1:04pm: Nandini is going over the planks of cloud operations: 1) Create the right environment 2) Simplify operations and 3) Deliver the Experience. While this may seem basic, it's the second step, streamlining operations that is the most difficult task in cloud operations centers right now. In fact, accumulating complexity is the enemy of public cloud as it continues to expand, evolve, and mature.
1:11pm: Now Kufeld is going over the details of using AWS Control Tower, an increasingly essential tool for setting up and securely governing a multi-account AWS environment. Kurt says AWS customers say it take anywhere from 12 to 18 months in highly regulated industries to completely assess and approve new AWS services for production. These delays limit and slow down cloiud migrations and IT modernization efforts. Control Tower will gain increasingly comprehensive controls management. If this works as AWS is hoping, it will reduce the time significantly that it takes AWS customers to fine map manage the controls that are required for enterprises to meet their common governance and control objectives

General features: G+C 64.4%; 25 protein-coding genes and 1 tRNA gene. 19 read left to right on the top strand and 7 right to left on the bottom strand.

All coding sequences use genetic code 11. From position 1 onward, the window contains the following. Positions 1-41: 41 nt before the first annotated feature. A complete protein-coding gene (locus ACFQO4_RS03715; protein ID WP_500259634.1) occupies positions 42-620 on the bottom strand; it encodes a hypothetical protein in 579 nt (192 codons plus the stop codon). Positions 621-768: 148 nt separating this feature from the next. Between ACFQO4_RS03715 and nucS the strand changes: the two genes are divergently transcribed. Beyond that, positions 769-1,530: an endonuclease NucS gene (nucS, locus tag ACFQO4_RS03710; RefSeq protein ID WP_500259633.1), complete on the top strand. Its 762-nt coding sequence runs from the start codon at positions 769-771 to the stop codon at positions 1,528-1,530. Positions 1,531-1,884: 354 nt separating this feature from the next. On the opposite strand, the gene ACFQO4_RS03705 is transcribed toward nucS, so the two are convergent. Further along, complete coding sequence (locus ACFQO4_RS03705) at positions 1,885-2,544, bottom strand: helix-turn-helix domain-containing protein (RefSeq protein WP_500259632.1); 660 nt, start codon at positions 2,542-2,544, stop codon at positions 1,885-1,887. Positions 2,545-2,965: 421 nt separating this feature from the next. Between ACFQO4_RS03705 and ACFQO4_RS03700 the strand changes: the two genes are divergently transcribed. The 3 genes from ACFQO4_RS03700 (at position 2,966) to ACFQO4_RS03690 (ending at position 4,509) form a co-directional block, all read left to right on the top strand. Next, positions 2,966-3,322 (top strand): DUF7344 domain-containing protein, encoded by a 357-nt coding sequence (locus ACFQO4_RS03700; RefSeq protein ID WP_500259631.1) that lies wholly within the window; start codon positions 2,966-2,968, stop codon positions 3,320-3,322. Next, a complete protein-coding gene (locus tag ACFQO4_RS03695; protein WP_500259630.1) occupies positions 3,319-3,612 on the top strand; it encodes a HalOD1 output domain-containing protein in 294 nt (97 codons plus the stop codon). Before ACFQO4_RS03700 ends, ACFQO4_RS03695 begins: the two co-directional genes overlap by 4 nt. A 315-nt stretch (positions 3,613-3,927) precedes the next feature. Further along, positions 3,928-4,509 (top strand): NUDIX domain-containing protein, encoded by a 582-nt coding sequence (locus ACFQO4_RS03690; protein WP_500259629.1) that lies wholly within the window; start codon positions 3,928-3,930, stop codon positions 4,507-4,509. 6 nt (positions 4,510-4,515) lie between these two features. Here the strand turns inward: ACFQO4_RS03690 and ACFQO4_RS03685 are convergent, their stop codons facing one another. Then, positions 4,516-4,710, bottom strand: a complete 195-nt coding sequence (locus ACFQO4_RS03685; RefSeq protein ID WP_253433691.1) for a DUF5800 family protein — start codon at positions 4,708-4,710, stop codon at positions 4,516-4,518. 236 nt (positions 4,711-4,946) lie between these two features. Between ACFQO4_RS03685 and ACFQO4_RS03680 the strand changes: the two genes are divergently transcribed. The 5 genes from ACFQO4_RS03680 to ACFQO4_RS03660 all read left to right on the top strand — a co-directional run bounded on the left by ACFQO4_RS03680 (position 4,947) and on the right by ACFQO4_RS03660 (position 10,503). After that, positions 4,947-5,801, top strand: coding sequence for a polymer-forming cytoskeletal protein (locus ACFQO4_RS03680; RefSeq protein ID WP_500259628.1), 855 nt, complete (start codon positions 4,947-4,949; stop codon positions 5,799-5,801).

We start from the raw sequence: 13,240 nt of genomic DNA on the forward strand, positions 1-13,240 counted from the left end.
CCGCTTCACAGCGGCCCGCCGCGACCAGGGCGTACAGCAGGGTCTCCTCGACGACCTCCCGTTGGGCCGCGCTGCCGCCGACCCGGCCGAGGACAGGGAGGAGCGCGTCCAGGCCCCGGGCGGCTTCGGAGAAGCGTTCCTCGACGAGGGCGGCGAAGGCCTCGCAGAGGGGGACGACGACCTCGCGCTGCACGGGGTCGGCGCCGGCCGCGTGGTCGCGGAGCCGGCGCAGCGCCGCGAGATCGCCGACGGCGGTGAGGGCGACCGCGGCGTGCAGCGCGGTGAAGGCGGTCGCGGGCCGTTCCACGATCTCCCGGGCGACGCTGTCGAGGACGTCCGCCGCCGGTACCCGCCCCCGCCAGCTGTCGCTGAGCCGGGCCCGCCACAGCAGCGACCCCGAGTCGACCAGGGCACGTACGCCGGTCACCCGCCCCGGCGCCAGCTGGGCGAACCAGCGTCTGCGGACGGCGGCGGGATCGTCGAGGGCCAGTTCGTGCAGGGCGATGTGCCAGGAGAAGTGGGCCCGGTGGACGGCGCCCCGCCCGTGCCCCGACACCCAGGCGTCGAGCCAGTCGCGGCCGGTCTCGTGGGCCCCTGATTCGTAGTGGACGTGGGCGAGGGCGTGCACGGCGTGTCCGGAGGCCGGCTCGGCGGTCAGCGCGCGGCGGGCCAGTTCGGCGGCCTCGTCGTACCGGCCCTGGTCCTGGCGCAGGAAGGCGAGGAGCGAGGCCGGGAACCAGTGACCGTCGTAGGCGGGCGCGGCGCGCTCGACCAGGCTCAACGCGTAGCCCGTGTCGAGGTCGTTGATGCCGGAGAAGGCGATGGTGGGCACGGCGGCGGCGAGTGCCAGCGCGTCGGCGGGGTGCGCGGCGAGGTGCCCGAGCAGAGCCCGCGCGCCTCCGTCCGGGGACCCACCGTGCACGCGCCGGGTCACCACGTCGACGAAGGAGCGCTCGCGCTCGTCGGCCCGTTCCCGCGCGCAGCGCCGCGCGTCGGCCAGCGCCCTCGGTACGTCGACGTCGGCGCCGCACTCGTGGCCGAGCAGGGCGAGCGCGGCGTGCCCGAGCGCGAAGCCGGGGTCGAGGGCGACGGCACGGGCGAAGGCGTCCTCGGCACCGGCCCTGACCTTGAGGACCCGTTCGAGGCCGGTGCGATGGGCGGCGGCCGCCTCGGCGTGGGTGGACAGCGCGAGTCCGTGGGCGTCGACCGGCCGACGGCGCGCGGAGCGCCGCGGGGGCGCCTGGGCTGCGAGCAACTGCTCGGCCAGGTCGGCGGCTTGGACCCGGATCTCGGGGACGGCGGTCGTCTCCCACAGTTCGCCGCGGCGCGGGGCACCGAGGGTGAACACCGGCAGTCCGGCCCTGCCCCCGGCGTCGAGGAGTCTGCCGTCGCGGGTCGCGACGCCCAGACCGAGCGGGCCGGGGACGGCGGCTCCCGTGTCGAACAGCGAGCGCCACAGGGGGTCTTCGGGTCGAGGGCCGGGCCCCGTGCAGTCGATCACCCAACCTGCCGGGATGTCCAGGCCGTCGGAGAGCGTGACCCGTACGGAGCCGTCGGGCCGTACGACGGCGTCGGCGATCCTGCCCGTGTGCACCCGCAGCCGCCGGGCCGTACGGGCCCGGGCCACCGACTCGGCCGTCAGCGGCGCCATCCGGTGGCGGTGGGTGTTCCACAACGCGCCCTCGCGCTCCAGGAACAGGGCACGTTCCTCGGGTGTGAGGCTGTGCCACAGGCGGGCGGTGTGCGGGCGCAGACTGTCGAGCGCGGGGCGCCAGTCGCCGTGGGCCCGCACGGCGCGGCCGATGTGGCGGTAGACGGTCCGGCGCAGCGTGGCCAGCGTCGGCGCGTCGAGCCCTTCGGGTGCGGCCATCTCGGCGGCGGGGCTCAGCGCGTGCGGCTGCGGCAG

1:19pm: Nandini is back on stage talking about about how as AWS and Amazon have grown and scaled over the years, so has their own observability needs. They create many features to offer those up to our customers, and she says there benefit from customers often pushing the boundaries and that they have lots of feature requests for AWS. She reports that fully 90% of the AWS roadmap is from customer requests. CloudWatch is one of their key offerings for observability within AWS. While CloudWatch has been helpful in enabling operational excellence, for many organizations, it also creates enormous quantities of data, further stretching AWS's capabilities. CloudWatch currently gains five exabytes of log data per month from nine quadrillion event observations across each month.